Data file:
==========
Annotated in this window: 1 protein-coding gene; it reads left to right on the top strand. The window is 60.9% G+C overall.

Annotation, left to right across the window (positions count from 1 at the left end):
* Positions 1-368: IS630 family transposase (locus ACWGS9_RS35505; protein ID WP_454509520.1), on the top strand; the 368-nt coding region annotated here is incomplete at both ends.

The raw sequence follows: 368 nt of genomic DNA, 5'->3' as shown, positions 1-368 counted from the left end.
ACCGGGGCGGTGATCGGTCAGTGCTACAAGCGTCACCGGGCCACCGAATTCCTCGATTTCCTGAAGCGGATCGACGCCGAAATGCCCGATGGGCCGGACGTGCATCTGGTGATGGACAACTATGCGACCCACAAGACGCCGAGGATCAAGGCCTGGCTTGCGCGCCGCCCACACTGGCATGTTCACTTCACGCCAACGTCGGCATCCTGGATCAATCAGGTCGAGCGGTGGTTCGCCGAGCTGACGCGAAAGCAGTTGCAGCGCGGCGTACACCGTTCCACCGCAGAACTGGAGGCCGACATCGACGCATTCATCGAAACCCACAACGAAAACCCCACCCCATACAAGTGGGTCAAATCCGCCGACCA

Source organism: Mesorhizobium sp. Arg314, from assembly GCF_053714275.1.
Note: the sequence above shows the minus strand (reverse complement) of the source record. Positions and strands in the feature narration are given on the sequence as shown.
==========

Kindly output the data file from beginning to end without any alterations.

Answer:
Annotated in this window: 1 protein-coding gene; it reads left to right on the top strand. The window is 60.9% G+C overall.

Annotation, left to right across the window (positions count from 1 at the left end):
* Positions 1-368: IS630 family transposase (locus ACWGS9_RS35505; protein ID WP_454509520.1), on the top strand; the 368-nt coding region annotated here is incomplete at both ends.

The raw sequence follows: 368 nt of genomic DNA, 5'->3' as shown, positions 1-368 counted from the left end.
ACCGGGGCGGTGATCGGTCAGTGCTACAAGCGTCACCGGGCCACCGAATTCCTCGATTTCCTGAAGCGGATCGACGCCGAAATGCCCGATGGGCCGGACGTGCATCTGGTGATGGACAACTATGCGACCCACAAGACGCCGAGGATCAAGGCCTGGCTTGCGCGCCGCCCACACTGGCATGTTCACTTCACGCCAACGTCGGCATCCTGGATCAATCAGGTCGAGCGGTGGTTCGCCGAGCTGACGCGAAAGCAGTTGCAGCGCGGCGTACACCGTTCCACCGCAGAACTGGAGGCCGACATCGACGCATTCATCGAAACCCACAACGAAAACCCCACCCCATACAAGTGGGTCAAATCCGCCGACCA

Source organism: Mesorhizobium sp. Arg314, from assembly GCF_053714275.1.
Note: the sequence above shows the minus strand (reverse complement) of the source record. Positions and strands in the feature narration are given on the sequence as shown.